CA Overhauls Storage Product Line
Company announces new versions of its BrightStor storage products; the venerable Enterprise Backup product is discontinued
Computer Associates International Inc. last week announced a new version 11.1 release of its BrightStor storage line, featuring a new offering, BrightStor Process Automation Manager and BrightStor SAN Designer.
CA also did some fall housecleaning of its BrightStor line, eliminating its Enterprise Backup brand and consolidating technology from this offering into ARCServe line of products. The upshot for customers, the software giant claims, is less confusion as a result of more straightforward licensing.
CA’s BrightStor line features 13 components, including storage resource management (SRM), SAN management, backup and recovery, and high-availability offerings. At one time, CA positioned BrightStor Enterprise Backup product as its high-end offering, and ARCServe Backup—which CA acquired from the former Cheyenne many years ago—as its department-level solution. In this respect, CA’s stratification was similar to the way Veritas Corp. positions its NetBackup and Backup Exec product offerings.
But the former BrightStor Enterprise Backup is no more, says Anders Lofgren, vice-president of BrightStor product management. Instead, CA has taken operating system-specific capabilities from the Enterprise Backup product and dropped them into their respective counterparts in the ARCServe line.
“We have versions of ARCServe backup for Windows, Unix, Linux, and mainframe Linux,” Lofgren explains. “So BrightStor Enterprise Backup as a name goes away, and the Unix functionality that was in that product has now been put into ARCServe backup for Unix, or the Windows [capabilities] into ARCServe backup for Windows.”
Lofgren says CA plans to maintain similar licensing terms for existing Enterprise Backup customers. “All we’ve done is changed the name. There’s no change in our direction [or] in the markets we serve,” he asserts.
But could new customers pay more, on balance, to license specific versions of ARCServe backup for their Windows, Unix, and Linux systems? Lofgren demurs, confirming that existing customers won’t get the short end of the stick: “We didn’t release any specific pricing with our announcement, but customers aren’t going to be charged anything additional for this change. If you’re an Enterprise Backup customer today, you can upgrade at no extra cost.”
At the same time, he stresses, CA has made several pricing changes that will almost certainly appeal to current and prospective customers alike. “We’ve simplified our agents and modules into [fewer] tiers rather than more tiers. We’ve introduced the idea of suites, so there’s a suite for storage management and a suite for availability. If you’re a new customer, these products will be made available to you based on your capacity.”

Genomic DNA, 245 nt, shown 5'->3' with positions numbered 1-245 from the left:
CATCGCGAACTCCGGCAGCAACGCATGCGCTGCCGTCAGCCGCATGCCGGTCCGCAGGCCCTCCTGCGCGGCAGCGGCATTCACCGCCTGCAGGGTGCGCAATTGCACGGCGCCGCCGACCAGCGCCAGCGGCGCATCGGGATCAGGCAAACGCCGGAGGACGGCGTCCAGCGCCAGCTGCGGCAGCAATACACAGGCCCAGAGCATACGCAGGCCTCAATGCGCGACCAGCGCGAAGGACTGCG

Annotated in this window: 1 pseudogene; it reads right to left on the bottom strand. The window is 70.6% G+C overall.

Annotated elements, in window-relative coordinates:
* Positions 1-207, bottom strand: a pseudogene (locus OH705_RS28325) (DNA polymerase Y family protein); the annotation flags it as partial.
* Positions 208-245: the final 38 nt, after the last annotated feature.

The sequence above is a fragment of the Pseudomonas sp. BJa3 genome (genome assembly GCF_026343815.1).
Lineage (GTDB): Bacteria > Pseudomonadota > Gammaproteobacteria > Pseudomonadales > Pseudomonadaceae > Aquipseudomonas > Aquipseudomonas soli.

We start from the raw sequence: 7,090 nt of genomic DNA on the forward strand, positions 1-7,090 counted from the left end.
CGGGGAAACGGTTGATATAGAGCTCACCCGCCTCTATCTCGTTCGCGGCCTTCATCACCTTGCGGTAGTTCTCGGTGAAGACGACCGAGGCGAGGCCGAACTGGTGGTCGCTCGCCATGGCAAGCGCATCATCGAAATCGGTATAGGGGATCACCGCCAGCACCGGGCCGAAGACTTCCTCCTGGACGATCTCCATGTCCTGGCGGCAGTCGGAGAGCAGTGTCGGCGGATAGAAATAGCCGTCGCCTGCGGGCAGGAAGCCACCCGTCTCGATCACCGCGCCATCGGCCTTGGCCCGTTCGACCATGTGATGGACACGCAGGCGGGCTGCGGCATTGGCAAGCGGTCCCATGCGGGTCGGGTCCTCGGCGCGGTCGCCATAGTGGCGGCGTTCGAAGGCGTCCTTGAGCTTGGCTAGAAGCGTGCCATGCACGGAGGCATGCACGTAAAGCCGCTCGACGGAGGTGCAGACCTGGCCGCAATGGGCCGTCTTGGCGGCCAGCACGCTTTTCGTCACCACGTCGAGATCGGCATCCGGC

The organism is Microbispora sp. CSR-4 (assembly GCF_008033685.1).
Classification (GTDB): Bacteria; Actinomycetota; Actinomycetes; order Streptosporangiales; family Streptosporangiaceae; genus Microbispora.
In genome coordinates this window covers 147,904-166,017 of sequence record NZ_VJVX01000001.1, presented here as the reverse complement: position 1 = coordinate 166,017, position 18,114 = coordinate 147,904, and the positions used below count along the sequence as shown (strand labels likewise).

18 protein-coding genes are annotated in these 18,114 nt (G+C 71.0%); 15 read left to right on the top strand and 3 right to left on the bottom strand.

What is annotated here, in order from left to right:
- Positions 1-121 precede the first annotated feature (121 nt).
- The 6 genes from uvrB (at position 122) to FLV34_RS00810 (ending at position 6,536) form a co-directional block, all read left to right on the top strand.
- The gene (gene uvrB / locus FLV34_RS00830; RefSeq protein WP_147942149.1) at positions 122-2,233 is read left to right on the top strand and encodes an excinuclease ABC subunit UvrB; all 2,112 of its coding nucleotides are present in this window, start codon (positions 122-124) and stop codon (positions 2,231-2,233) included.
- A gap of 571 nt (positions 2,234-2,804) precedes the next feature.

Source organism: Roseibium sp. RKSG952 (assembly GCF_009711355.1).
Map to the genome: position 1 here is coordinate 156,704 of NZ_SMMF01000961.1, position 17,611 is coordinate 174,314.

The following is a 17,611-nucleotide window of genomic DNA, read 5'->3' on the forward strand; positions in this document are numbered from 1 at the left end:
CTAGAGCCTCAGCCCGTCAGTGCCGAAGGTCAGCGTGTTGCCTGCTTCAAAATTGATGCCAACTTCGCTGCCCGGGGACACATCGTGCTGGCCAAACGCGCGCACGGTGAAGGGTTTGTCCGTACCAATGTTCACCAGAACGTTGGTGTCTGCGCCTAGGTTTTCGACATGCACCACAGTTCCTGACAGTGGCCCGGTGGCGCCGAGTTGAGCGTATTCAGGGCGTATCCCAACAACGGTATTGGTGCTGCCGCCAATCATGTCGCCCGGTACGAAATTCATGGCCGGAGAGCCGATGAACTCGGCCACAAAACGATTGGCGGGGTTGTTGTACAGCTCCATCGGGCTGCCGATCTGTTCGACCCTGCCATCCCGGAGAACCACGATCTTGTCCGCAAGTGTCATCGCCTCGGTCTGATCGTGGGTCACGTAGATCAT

The new suite offerings are Data Availability Suite (ARCServe Backup for both servers and desktop/mobile clients, BrightStor High Availability, and BrightStor SRM) and Storage Management Suite (BrightStor SRM, SAN Manager, Process Automation Manager). Lofgren says CA will charge $3,500 per terabyte of storage capacity for both suites—starting with a minimum of 15 TB.
Among the new offerings, Lofgren says Process Automation Manager does what its name implies—automates processes. “It will work in conjunction with our other products like SRM and SAN Manager, and automate processes in an environment,” he explains. “It has a workflow engine so you can automate workflow. We provide templates, and customers can actually write their own templates if they want to automate processes for their specific environments.”
One example, suggests Lofgren, is storage provisioning, which typically has a defined—and idiosyncratic—workflow associated with it.
Elsewhere, CA has revamped the BrightStor product line with improved integration between products. “We are integrating SRM and SAN manager to give customers the ability to go all the way from the SRM application down to the spindle, formally, we called this full path automation. Now I can have that complete view,” he comments.
In BrightStor 11.1, CA has ratcheted up integration between its mainframe SRM offering—CA Vantage—and its BrightStor SRM products for distributed systems. “With the integration between BrightStor Vantage SRM and BrightStor SRM, you’re able through a single interface to see z/OS, Solaris, and Windows consoles, for example,” Lofgren explains.
Also on the mainframe front, Lofgren says what CA charges for its BrightStor ARCServe backup and restore product for mainframe Linux hews more closely to pricing structures in the Linux market than the inflationary mainframe space: “The pricing is much more toward the Linux side than the mainframe side, because they are trying to achieve some economies when moving to Linux on the mainframe side.”
Stephen Swoyer is a Nashville, TN-based freelance journalist who writes about technology.